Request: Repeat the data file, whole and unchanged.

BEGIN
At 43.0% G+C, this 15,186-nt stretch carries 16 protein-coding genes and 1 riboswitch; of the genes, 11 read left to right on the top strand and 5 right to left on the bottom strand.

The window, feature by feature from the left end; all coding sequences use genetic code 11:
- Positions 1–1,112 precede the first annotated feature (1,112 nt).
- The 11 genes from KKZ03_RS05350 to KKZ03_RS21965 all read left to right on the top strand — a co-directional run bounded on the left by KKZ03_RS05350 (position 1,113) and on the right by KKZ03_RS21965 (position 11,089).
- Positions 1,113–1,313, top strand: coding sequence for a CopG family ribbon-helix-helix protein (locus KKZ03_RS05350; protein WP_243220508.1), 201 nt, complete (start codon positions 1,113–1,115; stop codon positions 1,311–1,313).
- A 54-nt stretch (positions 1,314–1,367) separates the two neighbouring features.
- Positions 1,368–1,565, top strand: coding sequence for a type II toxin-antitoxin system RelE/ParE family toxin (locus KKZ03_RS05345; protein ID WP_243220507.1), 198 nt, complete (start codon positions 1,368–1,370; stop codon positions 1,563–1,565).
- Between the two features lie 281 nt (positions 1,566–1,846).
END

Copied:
At 43.0% G+C, this 15,186-nt stretch carries 16 protein-coding genes and 1 riboswitch; of the genes, 11 read left to right on the top strand and 5 right to left on the bottom strand.

The window, feature by feature from the left end; all coding sequences use genetic code 11:
- Positions 1–1,112 precede the first annotated feature (1,112 nt).
- The 11 genes from KKZ03_RS05350 to KKZ03_RS21965 all read left to right on the top strand — a co-directional run bounded on the left by KKZ03_RS05350 (position 1,113) and on the right by KKZ03_RS21965 (position 11,089).
- Positions 1,113–1,313, top strand: coding sequence for a CopG family ribbon-helix-helix protein (locus KKZ03_RS05350; protein WP_243220508.1), 201 nt, complete (start codon positions 1,113–1,115; stop codon positions 1,311–1,313).
- A 54-nt stretch (positions 1,314–1,367) separates the two neighbouring features.
- Positions 1,368–1,565, top strand: coding sequence for a type II toxin-antitoxin system RelE/ParE family toxin (locus KKZ03_RS05345; protein ID WP_243220507.1), 198 nt, complete (start codon positions 1,368–1,370; stop codon positions 1,563–1,565).
- Between the two features lie 281 nt (positions 1,566–1,846).